|a type of metrical foot.
|a cycle of myths, poems, songs, etc > CYCLUSES (not CYCLI*).
|a technique in Welsh verse.
|a metrical foot of one short syllable followed by two long syllables. [Gk. daktylos, a finger].
|pertaining to a DACTYL; dactylic.
|(a line) consisting chiefly or wholly of, dactyls > DACTYLICS.
|a writer of dactylic verse.
|a ten-line poem.
|a verse line or a verb having ten syllables.
|(a line of verse) having ten syllables.
|a group of ten (musicians, lines of verse).
|a verse of two measures.
|of or like DIPODY, a double foot in prosody.
|two metrical feet taken together, or included in one measure.
|a double spondee; a foot consisting of four long syllables.
|a couple of verses or poetic lines making complete sense. [Gk. distichos, from di-, twice + stichos, a line].
|of or like a DISTICH, a couple of verses or poetic lines making complete sense.
|a hymn or poem to honor Bacchus.
|like a DITHYRAMB.
|a double trochee; a foot made up of two trochees.
|a poem, the words of a song.
|a collection of poems in Persian or Arabic, usually by a single author.
|a ten-line stanza or poem.
|a DOCHMIUS, a foot of five syllables > DOCHMIACS.
|a foot of five syllables, typically with first and fourth short, the rest long > DOCHMIUSES or DOCHMII.
|doggerel doggrel dogrel
|poor quality comic verse.
|a dactylic hexameter with a redundant syllable at the end > DOLICHURI.
|a division of a poem corresponding to a canto; a poem or song.
|a verse line of five dactyls with a marked caesura > ELEGIACS.
|related to ELEGY > ELEGIACALLY.
|one who composes elegies.
|to write an elegy. Also ELEGIZE.
|a mournful poem for one who is dead.
|in verse, to make an ENJAMBEMENT.
|the continuation of a sentence from one line of a couplet to the next.
|the concluding part of a poem or book.
|a long narrative poem.
|epic > EPICALLY.
|a funeral ode.
|of or relating to dirges or elegies.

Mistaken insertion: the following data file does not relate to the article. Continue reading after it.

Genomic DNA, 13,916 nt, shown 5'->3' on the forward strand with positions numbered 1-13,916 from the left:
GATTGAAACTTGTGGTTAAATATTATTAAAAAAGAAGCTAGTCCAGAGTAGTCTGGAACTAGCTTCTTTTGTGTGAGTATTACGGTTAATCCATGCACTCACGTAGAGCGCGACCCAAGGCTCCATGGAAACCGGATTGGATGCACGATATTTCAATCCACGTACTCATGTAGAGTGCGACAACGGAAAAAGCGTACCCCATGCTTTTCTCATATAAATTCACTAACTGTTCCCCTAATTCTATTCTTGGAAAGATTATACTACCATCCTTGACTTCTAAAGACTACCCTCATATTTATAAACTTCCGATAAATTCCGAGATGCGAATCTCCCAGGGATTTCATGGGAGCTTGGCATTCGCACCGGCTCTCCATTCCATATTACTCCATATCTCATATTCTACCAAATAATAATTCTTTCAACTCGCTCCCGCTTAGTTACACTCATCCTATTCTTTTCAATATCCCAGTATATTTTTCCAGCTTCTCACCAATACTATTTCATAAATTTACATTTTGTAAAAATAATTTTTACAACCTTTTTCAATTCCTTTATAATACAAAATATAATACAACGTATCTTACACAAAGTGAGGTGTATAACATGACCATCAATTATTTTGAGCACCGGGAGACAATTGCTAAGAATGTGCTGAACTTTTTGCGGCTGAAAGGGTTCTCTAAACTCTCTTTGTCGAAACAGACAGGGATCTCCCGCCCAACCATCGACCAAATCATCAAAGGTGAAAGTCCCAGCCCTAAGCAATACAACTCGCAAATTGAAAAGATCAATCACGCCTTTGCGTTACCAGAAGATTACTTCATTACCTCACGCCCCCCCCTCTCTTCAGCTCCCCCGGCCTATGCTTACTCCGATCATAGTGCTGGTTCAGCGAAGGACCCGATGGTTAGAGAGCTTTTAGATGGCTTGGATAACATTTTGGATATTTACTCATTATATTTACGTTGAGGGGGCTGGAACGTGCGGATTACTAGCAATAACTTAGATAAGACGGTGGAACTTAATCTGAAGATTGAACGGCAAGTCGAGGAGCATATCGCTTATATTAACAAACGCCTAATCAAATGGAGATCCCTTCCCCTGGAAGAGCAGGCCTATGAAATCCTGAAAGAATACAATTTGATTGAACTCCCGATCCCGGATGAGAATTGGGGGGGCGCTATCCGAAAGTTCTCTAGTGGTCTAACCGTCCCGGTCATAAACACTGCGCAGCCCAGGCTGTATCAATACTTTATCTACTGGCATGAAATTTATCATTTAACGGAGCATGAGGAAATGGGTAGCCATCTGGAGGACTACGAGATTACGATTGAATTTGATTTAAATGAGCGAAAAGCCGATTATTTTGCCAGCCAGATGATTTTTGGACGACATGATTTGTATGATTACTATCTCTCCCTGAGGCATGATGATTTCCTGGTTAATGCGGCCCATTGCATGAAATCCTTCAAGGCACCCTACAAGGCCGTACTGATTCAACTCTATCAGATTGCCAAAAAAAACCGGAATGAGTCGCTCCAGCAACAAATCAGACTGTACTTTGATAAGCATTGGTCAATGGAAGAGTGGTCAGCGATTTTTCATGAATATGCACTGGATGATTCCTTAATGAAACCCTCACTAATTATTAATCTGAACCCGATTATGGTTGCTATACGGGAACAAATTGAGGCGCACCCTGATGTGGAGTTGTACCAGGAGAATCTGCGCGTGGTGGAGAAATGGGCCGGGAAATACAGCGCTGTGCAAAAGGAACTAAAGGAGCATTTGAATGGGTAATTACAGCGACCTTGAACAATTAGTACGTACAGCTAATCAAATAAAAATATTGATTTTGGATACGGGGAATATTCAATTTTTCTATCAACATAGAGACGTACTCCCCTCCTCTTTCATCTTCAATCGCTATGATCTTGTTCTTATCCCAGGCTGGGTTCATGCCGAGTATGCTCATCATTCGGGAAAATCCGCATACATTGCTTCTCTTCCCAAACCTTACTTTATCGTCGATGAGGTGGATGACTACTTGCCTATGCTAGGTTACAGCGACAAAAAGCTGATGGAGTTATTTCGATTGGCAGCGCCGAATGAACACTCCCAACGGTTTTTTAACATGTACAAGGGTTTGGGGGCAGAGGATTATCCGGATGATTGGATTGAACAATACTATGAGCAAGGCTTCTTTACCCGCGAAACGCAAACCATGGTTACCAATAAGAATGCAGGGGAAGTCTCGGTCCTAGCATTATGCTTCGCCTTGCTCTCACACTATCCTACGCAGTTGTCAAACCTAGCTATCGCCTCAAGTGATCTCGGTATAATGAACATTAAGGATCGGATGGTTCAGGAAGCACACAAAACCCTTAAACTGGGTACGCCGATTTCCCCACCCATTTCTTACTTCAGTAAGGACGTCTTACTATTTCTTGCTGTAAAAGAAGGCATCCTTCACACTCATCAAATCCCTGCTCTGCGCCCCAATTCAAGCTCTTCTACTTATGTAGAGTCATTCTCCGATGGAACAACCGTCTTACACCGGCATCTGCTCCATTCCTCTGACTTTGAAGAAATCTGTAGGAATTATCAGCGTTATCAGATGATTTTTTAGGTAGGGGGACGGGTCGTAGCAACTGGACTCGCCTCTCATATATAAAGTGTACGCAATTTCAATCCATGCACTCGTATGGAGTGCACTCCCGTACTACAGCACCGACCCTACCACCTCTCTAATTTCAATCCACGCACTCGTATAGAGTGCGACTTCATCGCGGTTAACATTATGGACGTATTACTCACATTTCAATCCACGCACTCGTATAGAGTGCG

|a funeral ode, an epicede > EPICEDIA.
|the writing of epics.
|one who writes epics.
|like an epic.
|a short, witty poem; a concise, clever and often paradoxical statement.
|an ode in honour of a victor or winner.
|a poem or song in honor of a bride and bridegroom > EPITHALAMIA, EPITHALAMIUMS.
|a metrical foot consisting of three long syllables and one short syllable.
|a genre of lyric poem, in which a longer verse is followed by a shorter one.
|relating to an EPODE, a kind of lyric poem.
|epic poetry, especially as a literary genre.
|an epic poem; epic poetry.
|an epic poem.
|a poem with some resemblance to an epic but shorter > EPYLLIONS or EPYLLIA. [Gk. epullion].
|a verse of fifteen syllables.
|fit fitt fitte fytte
|a division of a poem.
|a dispute or exchange of personal abuse in verse form > FLYTINGS.
|a division of a line of poetry.
|a verse line of fourteen syllables.
|a classical metre.
|of a type of Spanish poetry inspired by the life, language and customs of the gaucho.
|gazal ghazal ghazel
|a Persian verse-form.
|a birthday ode.
|a poem on husbandry or rural affairs. [L. georgicus].
|a line consisting of a SPONDEE, a CHORIAMB, and a PYRRHIC; -- applied to a kind of verse in Greek and Latin poetry.
|a wandering scholar in the Middle Ages, known for riotous behaviour and satirical Latin poems lampooning the church.
|the satirical or ribald poetry of the Goliards.
|a dictionary of prosody, designed as an aid in writing Greek or Latin poetry > GRADUSES.
|a series of linked HAIKU. No —S.
|a syllabic verse-form > HAIKUS.
|half a verse line.
|a metrical line of eleven syllables.
|of a metricla line, having eleven syllables.
|in Greek and Latin prosody, seven half-feet.
|a verse line of seven feet.
|of a verse, having seven feet.
|the state of having seven feet.
|a poem, strophe, or stanza that consists of seven lines.
|having seven syllables.
|(noun) a heroic verse.
|a verse line of six feet.
|like a HEXAMETER.
|of verse, written in hexameters.
|of a line or verse, having six feet.
|a line or verse of six feet.
|a poem or stanza of six lines.
|a series of HAIKU. No —S.
|a group of eight lines of verse.
|having an additional syllable or half-foot after the last complete DIPODY.
|the state of being HYPERCATALECTIC > HYPERCATALEXES.
|a verse which has a redundant syllable or foot; a hypercatalectic verse.
|a poetic foot consisting of a short then a long syllable.
|an IAMB, a poetic foot consisting of a short then a long syllable > IAMBICS; (adj.) consisting of iambs > IAMBICALLY.
|one who writes in IAMBICS.
|a metrical foot > IAMBI or IAMBUSES.
|relating to an ICTUS, a rhythmical or metrical stress.